U.S. Markets closed
  • S&P 500

    3,693.23
    -64.76 (-1.72%)
     
  • Dow 30

    29,590.41
    -486.27 (-1.62%)
     
  • Nasdaq

    10,867.93
    -198.88 (-1.80%)
     
  • Russell 2000

    1,679.59
    -42.72 (-2.48%)
     
  • Crude Oil

    79.43
    -4.06 (-4.86%)
     
  • Gold

    1,651.70
    -29.40 (-1.75%)
     
  • Silver

    18.83
    -0.78 (-3.99%)
     
  • EUR/USD

    0.9693
    -0.0145 (-1.4733%)
     
  • 10-Yr Bond

    3.6970
    -0.0110 (-0.30%)
     
  • Vix

    29.92
    +2.57 (+9.40%)
     
  • GBP/USD

    1.0857
    -0.0398 (-3.5360%)
     
  • USD/JPY

    143.3300
    +0.9950 (+0.6991%)
     
  • BTC-USD

    19,088.62
    +26.21 (+0.14%)
     
  • CMC Crypto 200

    434.61
    -9.92 (-2.23%)
     
  • FTSE 100

    7,018.60
    -140.92 (-1.97%)
     
  • Nikkei 225

    27,153.83
    -159.30 (-0.58%)
     

Miller Industries, Inc. (NYSE:MLR) Looks Interesting, And It's About To Pay A Dividend

·4 min read

It looks like Miller Industries, Inc. (NYSE:MLR) is about to go ex-dividend in the next 3 days. If you purchase the stock on or after the 13th of March, you won't be eligible to receive this dividend, when it is paid on the 23rd of March.

Miller Industries's next dividend payment will be US$0.18 per share, on the back of last year when the company paid a total of US$0.72 to shareholders. Calculating the last year's worth of payments shows that Miller Industries has a trailing yield of 2.3% on the current share price of $30.74. Dividends are an important source of income to many shareholders, but the health of the business is crucial to maintaining those dividends. As a result, readers should always check whether Miller Industries has been able to grow its dividends, or if the dividend might be cut.

View our latest analysis for Miller Industries

Dividends are typically paid from company earnings. If a company pays more in dividends than it earned in profit, then the dividend could be unsustainable. Miller Industries has a low and conservative payout ratio of just 21% of its income after tax. That said, even highly profitable companies sometimes might not generate enough cash to pay the dividend, which is why we should always check if the dividend is covered by cash flow. Fortunately, it paid out only 46% of its free cash flow in the past year.

It's encouraging to see that the dividend is covered by both profit and cash flow. This generally suggests the dividend is sustainable, as long as earnings don't drop precipitously.

Click here to see how much of its profit Miller Industries paid out over the last 12 months.

NYSE:MLR Historical Dividend Yield, March 9th 2020
NYSE:MLR Historical Dividend Yield, March 9th 2020

Have Earnings And Dividends Been Growing?

Businesses with strong growth prospects usually make the best dividend payers, because it's easier to grow dividends when earnings per share are improving. If business enters a downturn and the dividend is cut, the company could see its value fall precipitously. That's why it's comforting to see Miller Industries's earnings have been skyrocketing, up 21% per annum for the past five years. Earnings per share have been growing very quickly, and the company is paying out a relatively low percentage of its profit and cash flow. Companies with growing earnings and low payout ratios are often the best long-term dividend stocks, as the company can both grow its earnings and increase the percentage of earnings that it pays out, essentially multiplying the dividend.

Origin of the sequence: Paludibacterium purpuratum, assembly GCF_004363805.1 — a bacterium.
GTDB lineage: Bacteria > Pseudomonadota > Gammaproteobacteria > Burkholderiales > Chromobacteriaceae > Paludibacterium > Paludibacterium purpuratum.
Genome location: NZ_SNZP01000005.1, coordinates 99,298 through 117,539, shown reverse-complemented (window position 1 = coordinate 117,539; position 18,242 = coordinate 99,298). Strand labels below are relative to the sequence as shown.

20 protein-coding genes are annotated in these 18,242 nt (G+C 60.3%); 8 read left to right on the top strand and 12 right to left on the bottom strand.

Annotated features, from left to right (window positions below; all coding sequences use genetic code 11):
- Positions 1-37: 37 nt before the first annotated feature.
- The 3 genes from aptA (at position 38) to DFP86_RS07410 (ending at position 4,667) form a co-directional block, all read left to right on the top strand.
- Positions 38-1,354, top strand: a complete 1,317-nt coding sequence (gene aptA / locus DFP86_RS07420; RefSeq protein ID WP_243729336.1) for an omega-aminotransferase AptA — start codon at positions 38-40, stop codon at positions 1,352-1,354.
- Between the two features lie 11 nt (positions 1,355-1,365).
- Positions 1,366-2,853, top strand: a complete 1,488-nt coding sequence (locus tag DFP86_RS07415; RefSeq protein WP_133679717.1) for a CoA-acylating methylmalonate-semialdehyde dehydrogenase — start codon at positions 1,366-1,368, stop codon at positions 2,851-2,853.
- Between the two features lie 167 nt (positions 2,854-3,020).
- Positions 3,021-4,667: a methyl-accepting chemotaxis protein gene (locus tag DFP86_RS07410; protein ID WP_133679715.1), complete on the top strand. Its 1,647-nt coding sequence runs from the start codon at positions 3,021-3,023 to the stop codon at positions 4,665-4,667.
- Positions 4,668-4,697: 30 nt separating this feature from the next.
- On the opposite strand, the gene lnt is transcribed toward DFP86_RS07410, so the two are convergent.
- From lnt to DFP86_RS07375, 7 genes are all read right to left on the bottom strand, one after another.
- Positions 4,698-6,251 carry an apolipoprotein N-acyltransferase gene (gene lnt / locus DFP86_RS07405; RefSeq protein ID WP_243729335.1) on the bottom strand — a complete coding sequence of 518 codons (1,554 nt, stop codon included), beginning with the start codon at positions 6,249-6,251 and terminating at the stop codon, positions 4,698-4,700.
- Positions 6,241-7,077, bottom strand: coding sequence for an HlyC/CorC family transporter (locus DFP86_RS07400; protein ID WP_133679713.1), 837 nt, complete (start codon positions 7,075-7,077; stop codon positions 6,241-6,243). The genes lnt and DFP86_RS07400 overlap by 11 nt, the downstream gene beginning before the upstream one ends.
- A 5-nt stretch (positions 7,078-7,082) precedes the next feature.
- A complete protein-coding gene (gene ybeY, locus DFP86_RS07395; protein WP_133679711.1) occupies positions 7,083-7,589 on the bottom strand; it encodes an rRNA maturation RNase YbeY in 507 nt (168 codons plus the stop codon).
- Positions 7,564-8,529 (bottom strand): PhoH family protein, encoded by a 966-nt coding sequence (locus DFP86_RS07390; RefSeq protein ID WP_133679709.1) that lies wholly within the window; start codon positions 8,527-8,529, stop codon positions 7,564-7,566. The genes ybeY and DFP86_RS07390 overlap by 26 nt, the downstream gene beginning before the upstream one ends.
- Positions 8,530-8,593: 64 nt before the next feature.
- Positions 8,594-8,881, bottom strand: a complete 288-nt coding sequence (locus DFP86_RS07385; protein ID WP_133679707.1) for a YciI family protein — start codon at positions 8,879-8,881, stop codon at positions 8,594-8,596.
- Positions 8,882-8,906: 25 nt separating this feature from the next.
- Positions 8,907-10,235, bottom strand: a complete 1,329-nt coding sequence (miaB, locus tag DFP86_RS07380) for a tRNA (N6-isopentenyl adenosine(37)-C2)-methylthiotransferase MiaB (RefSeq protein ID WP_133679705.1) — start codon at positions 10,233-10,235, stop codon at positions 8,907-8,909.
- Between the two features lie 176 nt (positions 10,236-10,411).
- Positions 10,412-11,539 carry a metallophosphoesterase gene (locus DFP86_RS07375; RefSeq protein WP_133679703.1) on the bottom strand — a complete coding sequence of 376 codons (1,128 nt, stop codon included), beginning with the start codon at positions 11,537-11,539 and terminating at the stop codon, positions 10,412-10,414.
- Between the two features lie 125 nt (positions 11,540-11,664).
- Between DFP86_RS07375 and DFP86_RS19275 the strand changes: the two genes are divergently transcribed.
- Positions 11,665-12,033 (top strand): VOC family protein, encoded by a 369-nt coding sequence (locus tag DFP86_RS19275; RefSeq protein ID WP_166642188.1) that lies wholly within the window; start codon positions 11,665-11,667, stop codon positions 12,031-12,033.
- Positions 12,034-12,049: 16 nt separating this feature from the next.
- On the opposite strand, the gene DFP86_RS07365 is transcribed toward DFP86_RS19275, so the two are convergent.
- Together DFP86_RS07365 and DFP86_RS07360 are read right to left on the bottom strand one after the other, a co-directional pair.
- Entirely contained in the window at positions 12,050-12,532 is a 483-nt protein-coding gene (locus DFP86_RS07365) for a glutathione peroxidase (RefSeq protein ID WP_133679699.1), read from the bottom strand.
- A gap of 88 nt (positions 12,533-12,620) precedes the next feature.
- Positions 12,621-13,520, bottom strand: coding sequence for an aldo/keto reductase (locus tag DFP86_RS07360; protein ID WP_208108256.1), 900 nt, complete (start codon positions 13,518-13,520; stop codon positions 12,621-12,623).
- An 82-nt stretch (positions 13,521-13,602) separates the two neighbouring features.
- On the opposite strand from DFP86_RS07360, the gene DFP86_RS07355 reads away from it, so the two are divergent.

Another key way to measure a company's dividend prospects is by measuring its historical rate of dividend growth. In the last ten years, Miller Industries has lifted its dividend by approximately 22% a year on average. It's exciting to see that both earnings and dividends per share have grown rapidly over the past few years.

The Bottom Line

Is Miller Industries worth buying for its dividend? We love that Miller Industries is growing earnings per share while simultaneously paying out a low percentage of both its earnings and cash flow. These characteristics suggest the company is reinvesting in growing its business, while the conservative payout ratio also implies a reduced risk of the dividend being cut in the future. Miller Industries looks solid on this analysis overall, and we'd definitely consider investigating it more closely.

Want to learn more about Miller Industries's dividend performance? Check out this visualisation of its historical revenue and earnings growth.

We wouldn't recommend just buying the first dividend stock you see, though. Here's a list of interesting dividend stocks with a greater than 2% yield and an upcoming dividend.

If you spot an error that warrants correction, please contact the editor at editorial-team@simplywallst.com. This article by Simply Wall St is general in nature. It does not constitute a recommendation to buy or sell any stock, and does not take account of your objectives, or your financial situation. Simply Wall St has no position in the stocks mentioned.

We aim to bring you long-term focused research analysis driven by fundamental data. Note that our analysis may not factor in the latest price-sensitive company announcements or qualitative material. Thank you for reading.